Holy Spirit Grotto

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Corinto Cave
Grotto
Entrance into Corinto Cave Grotto
Entrance into Corinto Cave Grotto
Corinto Cave is located in El Salvador
Corinto Cave
Corinto Cave
Location in El Salvador
Coordinates: 13°49′N 87°58′W / 13.817°N 87.967°W / 13.817; -87.967
Country El Salvador
DepartmentMorazán Department
Elevation
2,753 ft (839 m)

The Holy Spirit Grotto (La Gruta del Espíritu Santo in Spanish), also known as Corinto Cave, in Corinto, Morazán, El Salvador, is a registered national monument of petroglyphs. The cave is largely associated with the Xibalba legend. The archaeologist Wolfgang Haberland performed studies in the late 1970s indicating the art belongs to the pre-Classic stage of Mesoamerican civilization.[1][2] The cave likely got its name due to the Mesoamerican association of caves with the underworld, meaning that they are "considered an entrance to the underground world governed by spirits and deities of death, disease, water, and fertility." [3] The cave is an important cultural and religious site for the Lenca nation, forming part of their traditions and legends of the place where ancestors of Balam Colop parted (which is mentioned in the Popol vuh), according to their legends and traditions, is father of all Lenca people, given the association of caves with the underworld by Mesoamericans, the name of 'Holy Spirit Cave' is ironic and perhaps an attempt by early Spanish to "exorcise" the cave in El Salvador. The "holy" nature of this cave is further confirmed by a man named Don Argelio Alvarez, who happens to be one of its guardians. Roughly translated, he claims that the cave contains "something magical and inexplicable that inspires tranquility and peace." [4] Many people from various religious groups also continue to visit the site and carry out ceremonies, such as what Don Argelio believed to have taken place in the cave many centuries ago. However, it is entirely possible that the cave was instead used for other means. A German scientist found some handcrafted arrows and knives made of obsidian within the cave, leading him to believe that it may have actually been a shelter for hunters instead.[5]

Map of El Salvador's Native American civilizations and their kingdoms:
  Kingdom of the Lenca people
  Kingdom of the Cacaopera people
  Kingdom of the Xinca people
  Kingdom Maya Poqomam people
  Kingdom of Maya Ch'orti' people
  Kingdom of the Alaguilac people
  Kingdom of the Mixe people
  Kingdom of the Mangue language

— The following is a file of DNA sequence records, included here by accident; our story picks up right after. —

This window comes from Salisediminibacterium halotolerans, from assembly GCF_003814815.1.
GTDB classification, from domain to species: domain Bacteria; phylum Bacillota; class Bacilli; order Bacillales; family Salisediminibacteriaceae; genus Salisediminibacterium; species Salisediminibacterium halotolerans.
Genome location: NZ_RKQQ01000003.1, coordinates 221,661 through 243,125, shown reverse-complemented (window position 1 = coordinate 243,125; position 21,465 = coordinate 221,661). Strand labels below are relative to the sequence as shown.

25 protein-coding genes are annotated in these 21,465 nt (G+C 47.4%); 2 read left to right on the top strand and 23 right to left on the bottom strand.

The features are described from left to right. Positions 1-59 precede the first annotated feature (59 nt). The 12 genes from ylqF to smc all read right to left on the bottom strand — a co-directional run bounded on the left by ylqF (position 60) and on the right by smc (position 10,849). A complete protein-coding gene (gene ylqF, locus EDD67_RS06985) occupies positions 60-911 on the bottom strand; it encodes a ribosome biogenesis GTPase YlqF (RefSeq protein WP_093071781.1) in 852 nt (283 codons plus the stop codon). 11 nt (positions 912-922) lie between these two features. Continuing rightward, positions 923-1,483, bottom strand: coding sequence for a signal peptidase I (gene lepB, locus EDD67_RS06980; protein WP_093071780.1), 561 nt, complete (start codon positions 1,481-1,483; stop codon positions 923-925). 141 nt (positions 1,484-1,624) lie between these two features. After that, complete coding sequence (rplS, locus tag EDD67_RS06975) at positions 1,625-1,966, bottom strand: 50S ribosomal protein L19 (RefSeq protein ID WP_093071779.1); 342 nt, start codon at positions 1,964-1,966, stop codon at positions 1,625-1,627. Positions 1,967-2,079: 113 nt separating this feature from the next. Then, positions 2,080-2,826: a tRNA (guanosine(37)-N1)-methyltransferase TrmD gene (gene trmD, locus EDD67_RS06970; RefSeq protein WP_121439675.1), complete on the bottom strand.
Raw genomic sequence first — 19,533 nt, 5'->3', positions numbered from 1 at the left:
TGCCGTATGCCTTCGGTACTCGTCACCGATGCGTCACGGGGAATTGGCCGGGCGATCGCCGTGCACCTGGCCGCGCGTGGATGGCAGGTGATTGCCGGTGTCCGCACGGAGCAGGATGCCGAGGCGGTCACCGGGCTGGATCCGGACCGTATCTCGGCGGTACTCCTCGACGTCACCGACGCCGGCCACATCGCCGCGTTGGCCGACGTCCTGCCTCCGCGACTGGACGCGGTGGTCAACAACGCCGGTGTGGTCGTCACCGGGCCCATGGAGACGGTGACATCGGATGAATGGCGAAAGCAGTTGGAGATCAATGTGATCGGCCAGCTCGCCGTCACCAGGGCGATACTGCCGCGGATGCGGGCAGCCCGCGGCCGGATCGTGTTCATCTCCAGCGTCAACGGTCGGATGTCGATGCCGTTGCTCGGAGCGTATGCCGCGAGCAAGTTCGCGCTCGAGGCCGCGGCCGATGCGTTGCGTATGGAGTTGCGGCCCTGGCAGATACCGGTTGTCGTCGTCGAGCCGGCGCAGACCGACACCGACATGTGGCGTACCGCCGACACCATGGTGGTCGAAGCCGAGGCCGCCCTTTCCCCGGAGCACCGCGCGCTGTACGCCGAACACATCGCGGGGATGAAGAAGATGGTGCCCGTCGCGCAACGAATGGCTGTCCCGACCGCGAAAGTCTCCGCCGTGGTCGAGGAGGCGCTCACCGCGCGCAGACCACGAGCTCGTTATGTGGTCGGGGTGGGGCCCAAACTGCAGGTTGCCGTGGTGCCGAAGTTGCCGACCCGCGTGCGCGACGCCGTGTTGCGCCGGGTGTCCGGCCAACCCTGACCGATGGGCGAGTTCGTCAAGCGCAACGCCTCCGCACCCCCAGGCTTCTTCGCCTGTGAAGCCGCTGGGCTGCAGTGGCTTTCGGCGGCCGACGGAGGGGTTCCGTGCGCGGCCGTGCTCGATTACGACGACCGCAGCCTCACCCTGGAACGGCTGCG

Kingdom of the Pipil people

The cave itself is located in a heavily forested volcanic landscape two kilometers north of Corinto, and is approximately 60 meters wide, 30 meters in height, and 20 meters deep, with multiple chambers. There are around 200 pictographs within the cave, each of varying colors, including red, ochre, black, green, yellow, and white. The size of each painting varies greatly. Some of the human figures can be up to 100 cm in height, although most are only around 30 cm. General symbols ranged from 4 to 50 cm in height. To see a variety of images taken from the cave, please proceed to the referenced Bradshaw Foundation page.[6]

Due to its location in an area of archaeological and anthropological interest, there is a great desire to develop it as a cultural center. Two large holes can be seen in an overhanging cliff, which could possibly have been used for astrological purposes. There are also standing stones with cupules, as well as what could possibly be the remnants of an extinct lake or river system. An ancient Spanish road also traverses the outcrop, "leaving deep cartwheel parallel tracks, indicating travel and trade with Honduras to the north."[7] The cave is 20 meters by 60 meters in size, with several different chambers, and 30 meters in height. This would be sufficient space to support the dwelling of 200 people at a ratio of about 60 square feet per person.

Notes[edit]

  1. ^ Description by archaeologist Karen Bruhns (in Spanish)
  2. ^ News article at El Diario de Hoy (in Spanish)
  3. ^ PDF on Caves and Mesoamerican Cultures
  4. ^ News article at El Diario de Hoy (in Spanish)
  5. ^ Article by Rene Figueroa
  6. ^ Archive by the Bradshaw Foundation
  7. ^ Archive by the Bradshaw Foundation

Coordinates: 13°49′20″N 87°57′54″W / 13.82222°N 87.96500°W / 13.82222; -87.96500